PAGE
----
I think the front light would be acceptable if I had a better place for the cylinder-o-circuits. The light bracket is made from two bell mounts, two longs bolts or screws, some aluminum stock, a mirror (to cut off some glare from other cyclists and pedestrians) and some mounting nuts. The cutoff is not good enough; I think that low beams (amber, either down low or aimed low, mounted on aluminum angle stock) will be necessary.
I imagine it would be tidier if the blue, orange, and green wires came out the bottom of the circular PCB, through aligned holes in the bottom, additional (blue, red, black, white) ran up to the battery switch, and then an AAA battery pack was cradled in something squishy below the switch.
Wow. (Been experimenting with tweaks.) I think a few noise-reducing capacitors might be in order. Sometimes a few taps on the bike are enough to turn the lights on.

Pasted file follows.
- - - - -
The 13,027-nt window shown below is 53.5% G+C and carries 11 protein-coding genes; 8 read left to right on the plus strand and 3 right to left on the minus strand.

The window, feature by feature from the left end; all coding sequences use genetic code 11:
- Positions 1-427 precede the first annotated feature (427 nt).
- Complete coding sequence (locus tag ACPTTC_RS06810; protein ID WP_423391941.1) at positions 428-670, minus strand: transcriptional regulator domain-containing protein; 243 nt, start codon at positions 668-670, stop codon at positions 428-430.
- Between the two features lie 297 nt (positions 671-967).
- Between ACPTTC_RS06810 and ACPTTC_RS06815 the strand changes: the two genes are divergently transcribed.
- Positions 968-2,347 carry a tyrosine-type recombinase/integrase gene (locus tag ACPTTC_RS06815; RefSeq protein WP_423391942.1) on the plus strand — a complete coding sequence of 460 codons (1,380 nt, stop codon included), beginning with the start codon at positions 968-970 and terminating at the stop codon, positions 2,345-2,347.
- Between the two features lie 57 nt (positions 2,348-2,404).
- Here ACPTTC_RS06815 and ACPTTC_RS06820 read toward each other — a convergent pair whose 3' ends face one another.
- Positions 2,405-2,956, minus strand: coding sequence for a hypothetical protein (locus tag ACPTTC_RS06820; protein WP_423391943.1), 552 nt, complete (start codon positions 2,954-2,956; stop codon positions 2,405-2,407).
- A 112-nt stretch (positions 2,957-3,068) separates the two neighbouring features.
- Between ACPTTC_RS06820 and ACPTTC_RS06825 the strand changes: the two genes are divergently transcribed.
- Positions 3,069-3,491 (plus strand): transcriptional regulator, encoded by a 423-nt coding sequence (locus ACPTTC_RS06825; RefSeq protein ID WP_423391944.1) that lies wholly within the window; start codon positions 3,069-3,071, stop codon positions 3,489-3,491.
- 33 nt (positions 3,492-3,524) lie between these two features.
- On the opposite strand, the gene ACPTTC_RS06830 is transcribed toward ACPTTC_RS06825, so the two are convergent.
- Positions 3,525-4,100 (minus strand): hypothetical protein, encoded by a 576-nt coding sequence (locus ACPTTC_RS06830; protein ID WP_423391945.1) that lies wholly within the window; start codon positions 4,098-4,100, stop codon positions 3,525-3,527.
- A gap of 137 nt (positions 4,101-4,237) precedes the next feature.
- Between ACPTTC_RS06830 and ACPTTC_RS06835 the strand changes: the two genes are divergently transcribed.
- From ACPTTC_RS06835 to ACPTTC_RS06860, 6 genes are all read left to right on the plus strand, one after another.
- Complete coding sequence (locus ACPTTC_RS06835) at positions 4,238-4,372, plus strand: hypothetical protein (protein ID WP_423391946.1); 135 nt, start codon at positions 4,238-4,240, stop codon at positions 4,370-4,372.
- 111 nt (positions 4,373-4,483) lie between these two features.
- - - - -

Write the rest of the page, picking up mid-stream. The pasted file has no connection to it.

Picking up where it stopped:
November 26, 2010
My brother wanted one of these ages ago, I realized it would probably need software.
Software had two bugs in it, initially — forgot to say “unsigned” when that was what I meant, and had a fencepost error that had the standlight on twice as long as intended.
But the circuit worked the very. first. time. I’ve never built one of these before, I was quite proud that it worked. The standlight controller contains an Atmel ATTiny85 (overkill, for now) that watches the wheel rotate by monitoring zero crossings in the AC output from the hub alternator. When the hub spins too slow, it activates a battery-connecting circuit; when it spins fast enough, it deactivates the battery-connecting circuit. If there is no wheel motion for “long enough”, it deactivates the battery-connecting circuit. I checked, with a multimeter, to verify that no current flowed into the battery when the wheel was spinning fast enough. The supply current is about 70-80 mA, which should support many hours of on-time.